National outlines welfare policy

Prime Minister John Key has outlined an overhaul of the welfare system that will require more people to look for work and take jobs when offered.

The new system will scrap the old benefit titles and put beneficiaries into three new categories, depending on their ability to work.

Only those with terminal illness or who are seriously debilitated will not have to undergo work testing.

Mr Key said about 12 per cent of the working age population was on a benefit and that was not sustainable.

All of those currently on the unemployment and sickness benefits will be put on a new 'Jobseeker Support Benefit,' and required to look for full time work. Single parents with children aged over 14 would go on the same benefit.

Parents on the domestic purposes benefit would instead get 'Sole Parent Support' until their youngest turned 14.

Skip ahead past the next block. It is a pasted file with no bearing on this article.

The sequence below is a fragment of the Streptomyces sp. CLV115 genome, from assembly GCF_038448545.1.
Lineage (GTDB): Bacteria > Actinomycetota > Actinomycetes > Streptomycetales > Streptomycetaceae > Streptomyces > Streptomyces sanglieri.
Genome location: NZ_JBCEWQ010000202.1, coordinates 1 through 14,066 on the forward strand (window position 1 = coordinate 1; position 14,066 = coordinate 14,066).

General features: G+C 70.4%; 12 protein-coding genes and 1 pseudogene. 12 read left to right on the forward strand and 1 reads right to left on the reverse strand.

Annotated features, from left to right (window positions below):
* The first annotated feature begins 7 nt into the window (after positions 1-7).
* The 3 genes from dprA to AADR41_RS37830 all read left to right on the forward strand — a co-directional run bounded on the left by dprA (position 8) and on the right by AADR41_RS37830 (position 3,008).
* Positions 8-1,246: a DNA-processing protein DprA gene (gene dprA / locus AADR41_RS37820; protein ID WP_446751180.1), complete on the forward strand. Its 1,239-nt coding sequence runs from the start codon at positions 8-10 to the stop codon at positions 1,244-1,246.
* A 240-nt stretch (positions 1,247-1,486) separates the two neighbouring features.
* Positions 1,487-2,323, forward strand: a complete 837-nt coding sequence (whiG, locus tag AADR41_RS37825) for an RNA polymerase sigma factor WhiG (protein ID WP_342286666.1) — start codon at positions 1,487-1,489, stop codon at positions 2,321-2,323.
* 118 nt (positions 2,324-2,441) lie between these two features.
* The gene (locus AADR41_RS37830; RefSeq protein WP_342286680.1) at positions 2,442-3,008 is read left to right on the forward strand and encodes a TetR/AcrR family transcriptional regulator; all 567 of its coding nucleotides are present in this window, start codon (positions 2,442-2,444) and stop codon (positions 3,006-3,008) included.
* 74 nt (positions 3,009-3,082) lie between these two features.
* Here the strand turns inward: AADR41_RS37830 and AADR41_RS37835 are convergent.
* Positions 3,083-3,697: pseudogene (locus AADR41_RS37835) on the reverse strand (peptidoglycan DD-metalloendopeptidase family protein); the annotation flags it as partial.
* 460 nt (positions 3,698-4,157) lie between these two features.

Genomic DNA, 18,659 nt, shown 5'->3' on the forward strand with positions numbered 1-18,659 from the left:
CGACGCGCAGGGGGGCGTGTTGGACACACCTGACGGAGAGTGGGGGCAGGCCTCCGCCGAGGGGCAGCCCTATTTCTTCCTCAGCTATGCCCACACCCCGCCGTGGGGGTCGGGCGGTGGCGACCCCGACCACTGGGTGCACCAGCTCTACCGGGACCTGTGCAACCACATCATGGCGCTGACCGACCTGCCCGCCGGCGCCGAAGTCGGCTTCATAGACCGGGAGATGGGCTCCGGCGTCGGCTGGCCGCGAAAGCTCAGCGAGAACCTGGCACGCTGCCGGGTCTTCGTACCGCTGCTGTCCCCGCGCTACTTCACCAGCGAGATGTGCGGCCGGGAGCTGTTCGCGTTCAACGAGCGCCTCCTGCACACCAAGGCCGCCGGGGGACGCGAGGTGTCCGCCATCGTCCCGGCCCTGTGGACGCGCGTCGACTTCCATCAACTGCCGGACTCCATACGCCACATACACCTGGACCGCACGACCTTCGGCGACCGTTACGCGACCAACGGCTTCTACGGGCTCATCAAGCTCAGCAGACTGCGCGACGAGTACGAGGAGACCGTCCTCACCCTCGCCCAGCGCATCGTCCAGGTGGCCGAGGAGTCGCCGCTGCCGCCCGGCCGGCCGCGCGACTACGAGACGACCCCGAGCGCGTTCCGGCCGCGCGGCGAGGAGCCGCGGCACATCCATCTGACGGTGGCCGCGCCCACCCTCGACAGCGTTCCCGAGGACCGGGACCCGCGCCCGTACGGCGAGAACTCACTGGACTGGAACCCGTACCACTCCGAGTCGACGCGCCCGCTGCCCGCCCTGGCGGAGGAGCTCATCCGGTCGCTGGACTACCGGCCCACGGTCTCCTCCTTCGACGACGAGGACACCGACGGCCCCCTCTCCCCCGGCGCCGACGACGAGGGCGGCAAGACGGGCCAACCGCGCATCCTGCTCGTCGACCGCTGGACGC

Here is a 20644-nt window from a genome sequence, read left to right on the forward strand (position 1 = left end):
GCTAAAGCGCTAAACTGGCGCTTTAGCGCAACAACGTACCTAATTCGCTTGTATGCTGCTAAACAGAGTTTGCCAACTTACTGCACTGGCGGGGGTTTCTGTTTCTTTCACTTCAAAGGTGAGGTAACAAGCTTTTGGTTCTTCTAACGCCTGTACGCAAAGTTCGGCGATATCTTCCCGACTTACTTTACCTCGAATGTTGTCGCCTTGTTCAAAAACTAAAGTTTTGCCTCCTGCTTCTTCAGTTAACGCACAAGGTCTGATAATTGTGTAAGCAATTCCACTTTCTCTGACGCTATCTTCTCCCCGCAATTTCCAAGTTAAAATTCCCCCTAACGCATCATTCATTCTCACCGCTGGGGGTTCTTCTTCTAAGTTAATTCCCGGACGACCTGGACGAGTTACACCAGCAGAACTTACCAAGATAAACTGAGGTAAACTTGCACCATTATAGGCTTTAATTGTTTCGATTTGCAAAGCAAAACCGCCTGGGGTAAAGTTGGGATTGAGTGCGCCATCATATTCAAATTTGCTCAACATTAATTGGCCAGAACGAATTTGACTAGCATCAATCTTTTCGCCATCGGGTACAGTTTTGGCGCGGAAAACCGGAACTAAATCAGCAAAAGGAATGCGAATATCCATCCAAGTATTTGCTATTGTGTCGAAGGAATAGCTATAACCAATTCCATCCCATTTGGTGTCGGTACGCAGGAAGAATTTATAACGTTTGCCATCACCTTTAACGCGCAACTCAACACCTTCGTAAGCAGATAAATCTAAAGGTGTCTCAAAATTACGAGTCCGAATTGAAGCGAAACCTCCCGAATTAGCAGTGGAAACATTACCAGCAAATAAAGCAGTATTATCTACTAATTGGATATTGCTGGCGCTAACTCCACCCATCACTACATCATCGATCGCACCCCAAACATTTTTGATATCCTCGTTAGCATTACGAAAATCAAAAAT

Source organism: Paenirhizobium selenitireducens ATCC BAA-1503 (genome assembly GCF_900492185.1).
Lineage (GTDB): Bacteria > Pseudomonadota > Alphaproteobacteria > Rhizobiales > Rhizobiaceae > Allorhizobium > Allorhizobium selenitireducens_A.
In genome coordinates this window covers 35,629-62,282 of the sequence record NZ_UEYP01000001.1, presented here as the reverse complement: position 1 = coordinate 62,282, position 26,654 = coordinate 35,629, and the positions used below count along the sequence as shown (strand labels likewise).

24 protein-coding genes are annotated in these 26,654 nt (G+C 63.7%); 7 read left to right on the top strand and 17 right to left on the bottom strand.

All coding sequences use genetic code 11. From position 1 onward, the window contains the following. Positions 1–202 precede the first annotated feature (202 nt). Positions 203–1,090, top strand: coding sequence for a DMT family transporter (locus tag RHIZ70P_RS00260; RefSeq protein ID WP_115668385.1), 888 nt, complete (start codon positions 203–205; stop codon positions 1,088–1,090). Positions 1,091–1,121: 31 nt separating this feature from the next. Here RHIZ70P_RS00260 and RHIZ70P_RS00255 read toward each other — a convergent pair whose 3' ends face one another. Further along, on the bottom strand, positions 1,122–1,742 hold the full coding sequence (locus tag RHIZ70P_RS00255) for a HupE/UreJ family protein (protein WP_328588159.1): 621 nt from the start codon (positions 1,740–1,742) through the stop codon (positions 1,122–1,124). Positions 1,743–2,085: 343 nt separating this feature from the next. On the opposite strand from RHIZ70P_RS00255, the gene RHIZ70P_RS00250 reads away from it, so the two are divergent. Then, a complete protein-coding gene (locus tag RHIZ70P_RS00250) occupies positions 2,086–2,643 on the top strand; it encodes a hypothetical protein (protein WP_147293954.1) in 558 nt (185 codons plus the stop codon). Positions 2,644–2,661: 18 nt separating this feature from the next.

Solo parents would be required to undergo work testing when their child turned one and would be expected to work at least part time when their youngest was five.

The term 'invalids benefit' would also be scrapped and those with permanent, severe disabilities and terminal illnesses would instead receive a "supported living payment."

They would not face work obligations.

The changes are expected to get 46,000 people off the benefit. It would cost $130,000 a year in extra support but was expected to save $1 billion over four years. The changes would be implemented from next year and completed in 2013.

Mr Key said it was hoped the changes would alter the attitude to the benefit and reduce long term dependency.

He said the government would spend money to get people ready for work - including on child care, and health.

"We are prepared to make an upfront investment because the payoff is a better life for beneficiaries and their children and, over time, a reduction in the long term costs of welfare."

He said the current system was "passive."

"For the most part it simply hands over benefits and leaves people to their own devices."

- The New Zealand Herald

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